3 Phrases That Will Kill Your Agile Team
I’d say most development teams nowadays at least call themselves agile. But often the question arises, are they really agile?
It’s not enough to have the daily stand-up and a sprint planning meeting every fortnight. Working as an agile team also means that every member of this team has the right mindset. Additionally to that, you may experience that an agile development team in a bigger company depends on the mindset of every other department, too.
If sales and development don’t work together, no agile paradigm will help you out. Sadly enough, there are three phrases you almost always hear more or less often in a company and it’s up to you to fight them.
We’ve always done it that way
The time I joined a bank as a so-called “data warehouse expert” (although I had almost no experience with data warehousing – so much for job titles…), my supervisor had really high hopes that this one young guy could change the whole department. I’ve joined the company half a year after I got my computer science degree.
So, yeah, there might be people who can do that, and I was quite motivated actually, but it’s really hard to change the minds of a whole department when you’re very young, have no experience and everyone else is just happy to keep things as they are.
Granted, the data warehouse department doesn’t have much to do with software development. It’s just an example and there are definitely software development companies that have the same old thinking.
Just think about unit tests (not even test driven development, just unit tests) or version control. I know teams that still use Visual SourceSafe. The latest version is from 2005. This is just crazy!
So please, for the love of your whole team, don’t stick to the phrase “we’ve always done it that way”. This is getting you and the company you work for nowhere. In the end, everyone will feel like the five monkeys from that famous social experiment.
It’s not my job
Doesn’t sound very collaborative, does it?
I know that there are in fact some situations, where our co-workers can really get on our nerves. The developers also seem to be the computer, printer, and network fixing guys. Almost every time something technical doesn’t work in the other departments, they immediately stand at the door of the developer’s office.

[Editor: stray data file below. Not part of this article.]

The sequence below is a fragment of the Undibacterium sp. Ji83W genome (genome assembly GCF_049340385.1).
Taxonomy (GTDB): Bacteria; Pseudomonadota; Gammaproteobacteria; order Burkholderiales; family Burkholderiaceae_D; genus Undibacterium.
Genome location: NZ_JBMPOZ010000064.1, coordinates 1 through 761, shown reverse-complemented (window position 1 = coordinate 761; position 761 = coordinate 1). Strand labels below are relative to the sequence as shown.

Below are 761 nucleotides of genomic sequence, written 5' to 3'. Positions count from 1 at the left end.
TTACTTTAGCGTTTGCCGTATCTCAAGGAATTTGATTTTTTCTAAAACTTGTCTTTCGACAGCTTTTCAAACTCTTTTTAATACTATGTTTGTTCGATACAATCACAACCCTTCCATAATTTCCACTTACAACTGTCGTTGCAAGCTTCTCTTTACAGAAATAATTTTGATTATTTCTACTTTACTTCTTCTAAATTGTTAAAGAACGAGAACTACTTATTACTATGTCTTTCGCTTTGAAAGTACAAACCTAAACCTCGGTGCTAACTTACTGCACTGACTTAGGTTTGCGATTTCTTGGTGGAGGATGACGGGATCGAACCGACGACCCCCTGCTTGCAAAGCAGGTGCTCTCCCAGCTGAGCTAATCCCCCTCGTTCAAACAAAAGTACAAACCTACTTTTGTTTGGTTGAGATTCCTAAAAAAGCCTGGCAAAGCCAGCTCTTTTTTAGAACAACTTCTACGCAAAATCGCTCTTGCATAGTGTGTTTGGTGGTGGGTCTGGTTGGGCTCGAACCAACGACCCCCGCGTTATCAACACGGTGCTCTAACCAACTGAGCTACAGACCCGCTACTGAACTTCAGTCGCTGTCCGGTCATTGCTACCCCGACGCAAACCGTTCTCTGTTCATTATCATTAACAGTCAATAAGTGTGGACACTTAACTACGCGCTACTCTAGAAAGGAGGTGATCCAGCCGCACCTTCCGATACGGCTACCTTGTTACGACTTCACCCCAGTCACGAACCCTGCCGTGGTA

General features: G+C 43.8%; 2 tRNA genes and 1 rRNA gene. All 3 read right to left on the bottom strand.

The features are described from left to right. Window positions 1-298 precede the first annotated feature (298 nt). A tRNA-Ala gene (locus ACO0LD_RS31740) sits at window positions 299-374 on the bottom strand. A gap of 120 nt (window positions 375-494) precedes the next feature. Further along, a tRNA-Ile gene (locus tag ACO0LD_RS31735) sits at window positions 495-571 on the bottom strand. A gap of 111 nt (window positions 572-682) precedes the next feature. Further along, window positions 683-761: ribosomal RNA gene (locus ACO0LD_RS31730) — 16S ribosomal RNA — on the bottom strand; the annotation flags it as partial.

It’s a gift that we tend to know so much, right? Well, if you have those five to ten minutes to spare, why not just be nice and help each other out?
Of course, if it’s too much or you are too busy at the moment, everyone will understand. We all have people that are responsible for particular tasks, and it’s perfectly okay to refer to them.
Also, there are requests that you really should learn to refuse. If you’re a programmer with deadlines and important back-end tasks but someone is asking you to design a chart for a presentation, then you should really talk to your supervisor first.
But apart from that, try to help each other out. In particular in your development team. Nowadays it’s getting more and more important to also gain knowledge outside your area. If your main task is to write code, but you also know how to deploy a web application to your web server, the whole team will benefit in the long run.
And who knows, maybe you’re getting really valuable for your company with all your knowledge and the next raise is just waiting around the corner?
Yes, you can! Okay, this is really getting old. Anyways…
Don’t just say that. You are a developer. It’s a big part of your job to solve problems. So don’t just say that things are impossible.
Seriously, there are so many examples out there that just prove that with the right mindset everything seems to be possible. You don’t have to build the next electric car or start a journey to Mars next month, but if the performance of your app could be better, try to look for some optimizations. Maybe there are some lazy implemented algorithms in the code. If not, maybe it’s necessary to just acquire a better server.
You get what I mean.
Try to push yourself and your team, so that everyone is happy to work at this particular place.
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